and of course that seems to indicate a lowering the head and a bending of the knee. But that's not it today. Rather than that, think "bo" *VBS* With the posting of the newest bow tie quilt top last week, a couple of questions arose. I answered those in e-mail, but it got me to thinking. I really DO use the old standby "bow tie" block quite often. I like the look of it, the various ways you can lay them out, and the ease of piecing since we no longer have to use a Y-seam. With the invention of the "use a square, sew and flip", bow ties got a whole lot easier. And they lend them well to working with scrap, as you can see in these pictures. The only one of this 6 that I followed a pre-determined "set" on, is the red, blue and purple Half Dropped Bows quilt. That's the pic with me holding the quilt. It was one of my earlier quilts. It's machine pieced and hand quilted. Back in the early 1990's. In the other pictures you can see(and they will enlarge with a click)that I sometimes keep all the backgrounds the same, but more often I use scraps, not necessarily even keeping both background pieces the same. I do, however, seem to keep the bowties all one fabric. Not sure why, but I don't like them to all mixed up. I think it's that in each/any scrap endeavor some thing needs to be static, so the eye can rest.
If you want to give bow ties a try, the formula is very simple. I make mine mostly 6.5". It's a size I like. Not too big, not too small. Altho 2.5" and 4.5" are nice too, and I've been know to make those also.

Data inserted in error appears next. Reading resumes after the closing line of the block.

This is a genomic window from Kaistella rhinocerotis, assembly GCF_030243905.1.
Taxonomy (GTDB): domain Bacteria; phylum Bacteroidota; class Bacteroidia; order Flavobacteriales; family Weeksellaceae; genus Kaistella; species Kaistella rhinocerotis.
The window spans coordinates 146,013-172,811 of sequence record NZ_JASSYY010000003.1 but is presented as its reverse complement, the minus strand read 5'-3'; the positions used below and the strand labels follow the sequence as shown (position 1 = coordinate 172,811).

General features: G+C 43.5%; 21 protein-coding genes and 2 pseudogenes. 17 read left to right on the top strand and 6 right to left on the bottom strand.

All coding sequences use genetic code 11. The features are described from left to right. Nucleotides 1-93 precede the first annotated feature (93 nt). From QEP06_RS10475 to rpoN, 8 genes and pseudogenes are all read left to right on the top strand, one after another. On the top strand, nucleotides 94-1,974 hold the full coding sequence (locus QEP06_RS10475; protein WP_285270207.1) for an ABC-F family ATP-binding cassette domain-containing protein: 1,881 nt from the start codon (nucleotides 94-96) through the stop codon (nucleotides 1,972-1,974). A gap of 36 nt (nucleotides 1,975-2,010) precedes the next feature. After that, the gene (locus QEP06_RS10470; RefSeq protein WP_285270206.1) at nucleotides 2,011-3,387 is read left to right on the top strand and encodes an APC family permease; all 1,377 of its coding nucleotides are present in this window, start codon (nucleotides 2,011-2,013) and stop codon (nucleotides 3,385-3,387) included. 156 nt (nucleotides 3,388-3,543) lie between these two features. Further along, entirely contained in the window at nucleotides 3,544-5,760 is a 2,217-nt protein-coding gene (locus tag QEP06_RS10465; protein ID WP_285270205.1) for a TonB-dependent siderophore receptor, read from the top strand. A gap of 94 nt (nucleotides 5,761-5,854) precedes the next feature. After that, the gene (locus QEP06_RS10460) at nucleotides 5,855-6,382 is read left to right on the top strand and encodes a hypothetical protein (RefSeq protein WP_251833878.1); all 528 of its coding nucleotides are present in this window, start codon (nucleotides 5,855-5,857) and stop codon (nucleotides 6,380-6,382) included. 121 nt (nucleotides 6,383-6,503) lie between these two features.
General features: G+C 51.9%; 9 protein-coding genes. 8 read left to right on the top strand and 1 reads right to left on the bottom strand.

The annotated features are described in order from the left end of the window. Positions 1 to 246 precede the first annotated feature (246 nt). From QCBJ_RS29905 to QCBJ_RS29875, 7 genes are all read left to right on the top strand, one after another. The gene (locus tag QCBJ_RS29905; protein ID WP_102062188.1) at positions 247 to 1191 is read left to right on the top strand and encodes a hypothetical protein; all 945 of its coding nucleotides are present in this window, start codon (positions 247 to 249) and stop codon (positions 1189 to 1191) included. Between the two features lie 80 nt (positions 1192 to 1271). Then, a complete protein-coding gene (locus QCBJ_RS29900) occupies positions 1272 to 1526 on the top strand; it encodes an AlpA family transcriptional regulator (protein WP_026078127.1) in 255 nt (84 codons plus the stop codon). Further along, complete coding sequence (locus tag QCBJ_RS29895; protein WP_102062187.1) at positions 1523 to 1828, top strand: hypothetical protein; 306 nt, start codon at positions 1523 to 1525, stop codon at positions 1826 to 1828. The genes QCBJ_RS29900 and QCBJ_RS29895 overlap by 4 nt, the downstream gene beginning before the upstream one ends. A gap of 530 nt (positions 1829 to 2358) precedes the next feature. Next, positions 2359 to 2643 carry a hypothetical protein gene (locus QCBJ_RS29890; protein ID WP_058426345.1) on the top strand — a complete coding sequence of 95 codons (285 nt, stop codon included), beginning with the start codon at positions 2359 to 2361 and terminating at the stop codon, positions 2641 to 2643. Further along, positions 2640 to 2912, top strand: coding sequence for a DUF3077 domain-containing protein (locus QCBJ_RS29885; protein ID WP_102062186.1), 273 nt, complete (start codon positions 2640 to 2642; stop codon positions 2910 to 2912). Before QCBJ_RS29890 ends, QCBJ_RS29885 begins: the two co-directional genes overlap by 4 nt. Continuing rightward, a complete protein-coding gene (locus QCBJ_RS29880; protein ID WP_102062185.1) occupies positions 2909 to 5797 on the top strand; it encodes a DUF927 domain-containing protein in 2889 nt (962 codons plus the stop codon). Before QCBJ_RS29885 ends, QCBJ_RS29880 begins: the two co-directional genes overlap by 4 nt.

You need two squares of background fabric for each bow tie. I cut them 3.5" and set them aside. For the bow tie itself, I cut two squares(novelty print) 3.5" and two squares of the same fabric as 2" squares. Those become the knots. The block is laid out like a 4 patch. A bow tie piece next to a background, and reverse that in the row below. Lay the small square RST in the lower corner of the background where it touches the bowtie fabric. Stitch across on the diagonal, trim and reposition. Do the same with the bottom row. The side where the 2" square touches the bow tie is opposite from rhe pieces above. Sew, trim and flip that little square into a triangle also. Join up with the bowtie body and then sew the "parts" into a 4 patch. Now I know it seems impossible to get anything reversed in this very simple block, but trust me....it's possible. I know!! When I am cutting up scraps into sizes, I often "cut" for a 6.5" bowtie quilt. Especially from the prints. It's easy to cut an extra 2 3.5" squares, 2 2" squares, pin or stack them together and put aside for when you want to make this quilt. It really does make the job alot easier. If you have questions or need pictures to see the layout, just give me a hollar *VBS*
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